You have the perfect out, and you said it in your post:

You are going to have your mechanic look at it today.
Go pick up the car, bring it to your mechanic, and have him look the car over.

When you get his thoughts on the condition of the car, bring it back, and tell them the mechanic said that the condition of the car is not worth what you agreed to, and it should be about $1500 lower.

Tell them you will buy it for $1500 lower, and if they balk, walk away.
If they counter, then aim for that $1000 price they originally had the car listed as, and don’t say yes unless they agree to that price.


Bladecutter has the perfect solution. Tell your mechanic to give you a full detailed report of everything he can possibly find wrong. I’m sure he can find enough wrong to squelch the deal.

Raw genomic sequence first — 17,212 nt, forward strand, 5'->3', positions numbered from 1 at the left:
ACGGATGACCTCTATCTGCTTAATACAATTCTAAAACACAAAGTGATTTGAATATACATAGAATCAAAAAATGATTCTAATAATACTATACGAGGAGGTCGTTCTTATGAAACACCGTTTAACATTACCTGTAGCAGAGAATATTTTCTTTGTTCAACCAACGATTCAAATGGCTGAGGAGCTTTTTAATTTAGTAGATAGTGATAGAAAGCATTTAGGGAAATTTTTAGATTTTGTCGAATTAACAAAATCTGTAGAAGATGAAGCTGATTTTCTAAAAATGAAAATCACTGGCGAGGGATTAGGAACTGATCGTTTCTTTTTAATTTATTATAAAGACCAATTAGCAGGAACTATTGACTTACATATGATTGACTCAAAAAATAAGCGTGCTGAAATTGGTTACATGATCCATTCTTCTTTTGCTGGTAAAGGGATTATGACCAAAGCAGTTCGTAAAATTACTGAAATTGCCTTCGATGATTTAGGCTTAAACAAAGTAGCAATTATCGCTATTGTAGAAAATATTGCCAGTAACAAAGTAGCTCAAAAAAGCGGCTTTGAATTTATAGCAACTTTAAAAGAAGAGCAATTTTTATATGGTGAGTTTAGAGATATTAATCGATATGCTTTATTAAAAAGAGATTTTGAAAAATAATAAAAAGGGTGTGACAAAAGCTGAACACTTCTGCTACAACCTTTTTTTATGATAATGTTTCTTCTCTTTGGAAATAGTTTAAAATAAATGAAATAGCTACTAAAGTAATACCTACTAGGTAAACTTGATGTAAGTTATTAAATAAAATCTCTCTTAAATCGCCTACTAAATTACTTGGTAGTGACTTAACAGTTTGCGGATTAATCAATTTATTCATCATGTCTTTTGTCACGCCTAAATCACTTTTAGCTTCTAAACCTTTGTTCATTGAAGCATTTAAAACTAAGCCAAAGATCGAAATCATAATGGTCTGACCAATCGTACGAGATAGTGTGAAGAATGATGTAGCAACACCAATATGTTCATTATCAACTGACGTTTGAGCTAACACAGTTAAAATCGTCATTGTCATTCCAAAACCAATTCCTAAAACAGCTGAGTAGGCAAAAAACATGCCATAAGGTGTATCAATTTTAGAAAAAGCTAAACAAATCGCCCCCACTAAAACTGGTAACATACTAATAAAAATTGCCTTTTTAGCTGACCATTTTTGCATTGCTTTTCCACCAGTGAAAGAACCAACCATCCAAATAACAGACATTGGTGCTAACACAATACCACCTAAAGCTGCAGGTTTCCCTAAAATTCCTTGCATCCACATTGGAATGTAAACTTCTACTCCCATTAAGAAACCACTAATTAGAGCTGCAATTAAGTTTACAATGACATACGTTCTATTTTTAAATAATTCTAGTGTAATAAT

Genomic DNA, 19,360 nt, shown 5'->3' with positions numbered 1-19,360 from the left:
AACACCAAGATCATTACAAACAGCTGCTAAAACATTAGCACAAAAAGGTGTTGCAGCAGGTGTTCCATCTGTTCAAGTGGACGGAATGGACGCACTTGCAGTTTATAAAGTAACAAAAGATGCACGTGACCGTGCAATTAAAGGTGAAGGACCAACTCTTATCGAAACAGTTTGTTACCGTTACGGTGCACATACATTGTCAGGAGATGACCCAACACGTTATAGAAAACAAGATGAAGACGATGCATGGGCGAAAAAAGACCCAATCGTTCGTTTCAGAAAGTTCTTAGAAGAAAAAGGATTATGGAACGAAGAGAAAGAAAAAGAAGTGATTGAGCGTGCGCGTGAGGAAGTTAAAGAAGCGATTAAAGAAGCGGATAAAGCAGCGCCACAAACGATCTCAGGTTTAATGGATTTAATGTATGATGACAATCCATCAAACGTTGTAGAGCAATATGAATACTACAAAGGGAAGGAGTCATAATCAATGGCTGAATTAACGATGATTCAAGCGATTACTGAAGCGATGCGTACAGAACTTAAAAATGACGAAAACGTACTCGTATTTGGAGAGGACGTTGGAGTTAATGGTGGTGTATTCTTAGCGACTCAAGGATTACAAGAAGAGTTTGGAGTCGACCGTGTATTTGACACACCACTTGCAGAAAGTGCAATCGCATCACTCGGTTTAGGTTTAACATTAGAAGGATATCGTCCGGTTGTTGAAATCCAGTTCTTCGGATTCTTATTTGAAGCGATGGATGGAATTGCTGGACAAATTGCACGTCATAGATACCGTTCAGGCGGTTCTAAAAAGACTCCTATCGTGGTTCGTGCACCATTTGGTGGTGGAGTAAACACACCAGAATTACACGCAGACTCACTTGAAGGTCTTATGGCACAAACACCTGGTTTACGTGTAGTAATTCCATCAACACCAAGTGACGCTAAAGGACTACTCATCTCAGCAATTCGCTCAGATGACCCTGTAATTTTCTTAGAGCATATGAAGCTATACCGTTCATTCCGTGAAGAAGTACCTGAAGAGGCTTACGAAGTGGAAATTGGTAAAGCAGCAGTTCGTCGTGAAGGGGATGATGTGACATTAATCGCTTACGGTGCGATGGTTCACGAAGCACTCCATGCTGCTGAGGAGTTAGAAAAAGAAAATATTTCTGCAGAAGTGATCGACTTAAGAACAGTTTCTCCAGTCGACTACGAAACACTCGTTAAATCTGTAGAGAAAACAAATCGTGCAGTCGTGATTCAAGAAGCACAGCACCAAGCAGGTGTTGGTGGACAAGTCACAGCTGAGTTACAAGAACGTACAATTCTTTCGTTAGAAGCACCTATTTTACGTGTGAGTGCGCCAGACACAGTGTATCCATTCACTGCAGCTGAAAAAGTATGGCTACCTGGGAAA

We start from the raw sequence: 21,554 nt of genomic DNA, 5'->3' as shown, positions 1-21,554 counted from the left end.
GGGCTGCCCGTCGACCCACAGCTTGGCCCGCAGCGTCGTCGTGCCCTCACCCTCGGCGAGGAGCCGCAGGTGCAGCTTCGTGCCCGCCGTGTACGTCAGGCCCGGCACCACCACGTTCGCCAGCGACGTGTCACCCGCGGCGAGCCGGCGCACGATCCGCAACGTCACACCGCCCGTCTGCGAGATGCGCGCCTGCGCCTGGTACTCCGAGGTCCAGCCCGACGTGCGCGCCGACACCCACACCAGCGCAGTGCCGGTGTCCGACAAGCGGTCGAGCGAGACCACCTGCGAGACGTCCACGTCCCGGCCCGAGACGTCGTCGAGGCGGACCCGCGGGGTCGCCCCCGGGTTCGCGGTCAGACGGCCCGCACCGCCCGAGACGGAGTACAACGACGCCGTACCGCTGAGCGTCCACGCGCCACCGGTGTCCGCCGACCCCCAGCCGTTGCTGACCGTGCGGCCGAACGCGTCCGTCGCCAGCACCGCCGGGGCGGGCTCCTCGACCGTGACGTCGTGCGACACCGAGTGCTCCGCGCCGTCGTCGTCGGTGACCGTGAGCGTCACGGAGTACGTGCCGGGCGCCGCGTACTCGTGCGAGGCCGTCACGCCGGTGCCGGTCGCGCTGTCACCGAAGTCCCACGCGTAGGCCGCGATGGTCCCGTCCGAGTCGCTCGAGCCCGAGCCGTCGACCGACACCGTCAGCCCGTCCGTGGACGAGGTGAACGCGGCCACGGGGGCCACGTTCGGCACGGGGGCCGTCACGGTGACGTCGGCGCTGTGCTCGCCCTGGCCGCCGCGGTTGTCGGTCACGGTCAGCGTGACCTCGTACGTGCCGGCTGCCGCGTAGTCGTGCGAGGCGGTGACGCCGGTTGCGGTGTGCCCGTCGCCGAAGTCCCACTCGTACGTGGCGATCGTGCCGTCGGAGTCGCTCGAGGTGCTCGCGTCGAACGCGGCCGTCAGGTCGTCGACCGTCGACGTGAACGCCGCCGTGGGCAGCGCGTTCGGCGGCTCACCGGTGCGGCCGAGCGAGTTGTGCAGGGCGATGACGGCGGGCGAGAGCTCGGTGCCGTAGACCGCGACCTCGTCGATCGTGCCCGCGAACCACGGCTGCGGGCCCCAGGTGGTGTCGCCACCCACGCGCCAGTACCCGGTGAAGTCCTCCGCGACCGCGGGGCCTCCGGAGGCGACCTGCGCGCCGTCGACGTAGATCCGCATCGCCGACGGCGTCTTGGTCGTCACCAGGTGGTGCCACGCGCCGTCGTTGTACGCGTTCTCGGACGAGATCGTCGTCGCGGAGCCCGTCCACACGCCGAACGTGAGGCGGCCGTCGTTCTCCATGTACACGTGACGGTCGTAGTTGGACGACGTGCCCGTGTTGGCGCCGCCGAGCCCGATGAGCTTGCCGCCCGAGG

Others have pointed out how this happened. You said $6000, so the price suddenly became $6000. Never shop at a used car store that doesn’t post the prices. And never, ever, suggest how much you’re willing to pay.

A few years back I was helping a friend shop for a used car. We stopped at a place with no prices on the cars. The salesman/owner walked out to greet us. I said “how come you have no prices on the cars?” He said “how much are you willing to pay?”. I responded “not as much as you’re willing to charge” and we drove away.

It’s amazing how many otherwise honest people recommend you lie. I guess honor has no place in this discussion.

Whitey, if you’re referring to my post, I did not recommend lying. Any $5000 used car will have accumulated enough questions to back out of a purchase. Questionable struts, a timing belt that’s due, tires that need replacing, lots of stuff. There’s no need to lie.

And I highly resent the implication. If all you have to add to the thread is untrue accusations of dishonesty by others, perhaps you’d be better to not post at all.